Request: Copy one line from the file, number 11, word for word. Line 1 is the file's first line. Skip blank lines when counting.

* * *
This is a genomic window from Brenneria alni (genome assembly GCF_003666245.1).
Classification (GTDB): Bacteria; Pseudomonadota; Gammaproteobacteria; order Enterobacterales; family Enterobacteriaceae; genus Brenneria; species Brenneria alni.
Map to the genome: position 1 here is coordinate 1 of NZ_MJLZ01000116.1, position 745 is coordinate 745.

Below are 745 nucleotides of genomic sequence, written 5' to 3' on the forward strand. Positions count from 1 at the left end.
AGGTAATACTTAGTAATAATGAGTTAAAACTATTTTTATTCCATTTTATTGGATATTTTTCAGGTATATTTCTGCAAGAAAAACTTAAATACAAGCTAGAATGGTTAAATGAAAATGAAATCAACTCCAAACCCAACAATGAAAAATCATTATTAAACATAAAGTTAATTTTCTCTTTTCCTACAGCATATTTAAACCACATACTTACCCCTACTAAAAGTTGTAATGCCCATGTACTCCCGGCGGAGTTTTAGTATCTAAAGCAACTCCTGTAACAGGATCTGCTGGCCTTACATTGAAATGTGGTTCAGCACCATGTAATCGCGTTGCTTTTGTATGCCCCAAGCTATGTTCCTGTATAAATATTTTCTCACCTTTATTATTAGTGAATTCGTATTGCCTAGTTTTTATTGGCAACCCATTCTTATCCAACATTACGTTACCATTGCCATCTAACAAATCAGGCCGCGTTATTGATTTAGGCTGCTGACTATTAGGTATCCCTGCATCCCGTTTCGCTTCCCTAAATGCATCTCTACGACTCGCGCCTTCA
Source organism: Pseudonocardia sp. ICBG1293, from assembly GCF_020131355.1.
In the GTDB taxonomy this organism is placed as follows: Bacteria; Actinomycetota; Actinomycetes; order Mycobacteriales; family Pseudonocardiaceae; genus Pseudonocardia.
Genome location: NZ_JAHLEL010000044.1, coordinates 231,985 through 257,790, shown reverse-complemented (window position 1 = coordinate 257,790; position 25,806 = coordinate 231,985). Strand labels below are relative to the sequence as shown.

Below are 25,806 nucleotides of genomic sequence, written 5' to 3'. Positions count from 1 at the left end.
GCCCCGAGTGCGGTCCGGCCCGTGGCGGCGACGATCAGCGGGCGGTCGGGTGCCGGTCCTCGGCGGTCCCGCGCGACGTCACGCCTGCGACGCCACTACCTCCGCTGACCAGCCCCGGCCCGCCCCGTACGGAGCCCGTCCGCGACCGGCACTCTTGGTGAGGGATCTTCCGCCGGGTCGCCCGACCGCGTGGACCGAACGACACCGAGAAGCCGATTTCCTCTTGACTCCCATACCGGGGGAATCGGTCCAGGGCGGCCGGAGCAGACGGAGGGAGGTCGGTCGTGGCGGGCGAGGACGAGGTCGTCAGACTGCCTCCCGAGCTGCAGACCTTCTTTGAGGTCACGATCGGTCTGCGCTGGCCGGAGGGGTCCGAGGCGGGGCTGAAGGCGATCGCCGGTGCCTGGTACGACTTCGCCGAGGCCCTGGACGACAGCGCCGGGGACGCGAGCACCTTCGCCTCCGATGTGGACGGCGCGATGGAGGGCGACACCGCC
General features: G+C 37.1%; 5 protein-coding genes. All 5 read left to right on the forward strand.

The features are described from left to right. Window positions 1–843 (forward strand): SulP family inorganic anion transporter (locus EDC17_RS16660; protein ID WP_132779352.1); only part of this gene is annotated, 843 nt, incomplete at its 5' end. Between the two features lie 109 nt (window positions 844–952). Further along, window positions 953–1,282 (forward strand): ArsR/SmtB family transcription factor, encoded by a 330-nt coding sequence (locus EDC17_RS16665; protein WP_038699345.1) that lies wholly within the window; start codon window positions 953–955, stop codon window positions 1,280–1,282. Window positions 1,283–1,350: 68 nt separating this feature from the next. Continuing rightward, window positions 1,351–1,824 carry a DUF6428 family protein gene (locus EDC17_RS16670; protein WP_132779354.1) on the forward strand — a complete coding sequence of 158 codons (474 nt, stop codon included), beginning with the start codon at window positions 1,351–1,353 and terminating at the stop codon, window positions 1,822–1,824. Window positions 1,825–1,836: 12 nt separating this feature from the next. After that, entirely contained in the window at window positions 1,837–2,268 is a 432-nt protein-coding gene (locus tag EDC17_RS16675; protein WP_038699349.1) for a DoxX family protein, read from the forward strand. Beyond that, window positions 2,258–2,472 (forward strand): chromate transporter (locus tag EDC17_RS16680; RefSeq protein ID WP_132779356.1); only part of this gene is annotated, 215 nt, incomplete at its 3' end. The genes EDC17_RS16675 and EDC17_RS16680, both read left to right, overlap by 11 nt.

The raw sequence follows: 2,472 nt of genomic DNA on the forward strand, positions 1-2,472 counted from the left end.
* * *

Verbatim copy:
General features: G+C 37.1%; 5 protein-coding genes. All 5 read left to right on the forward strand.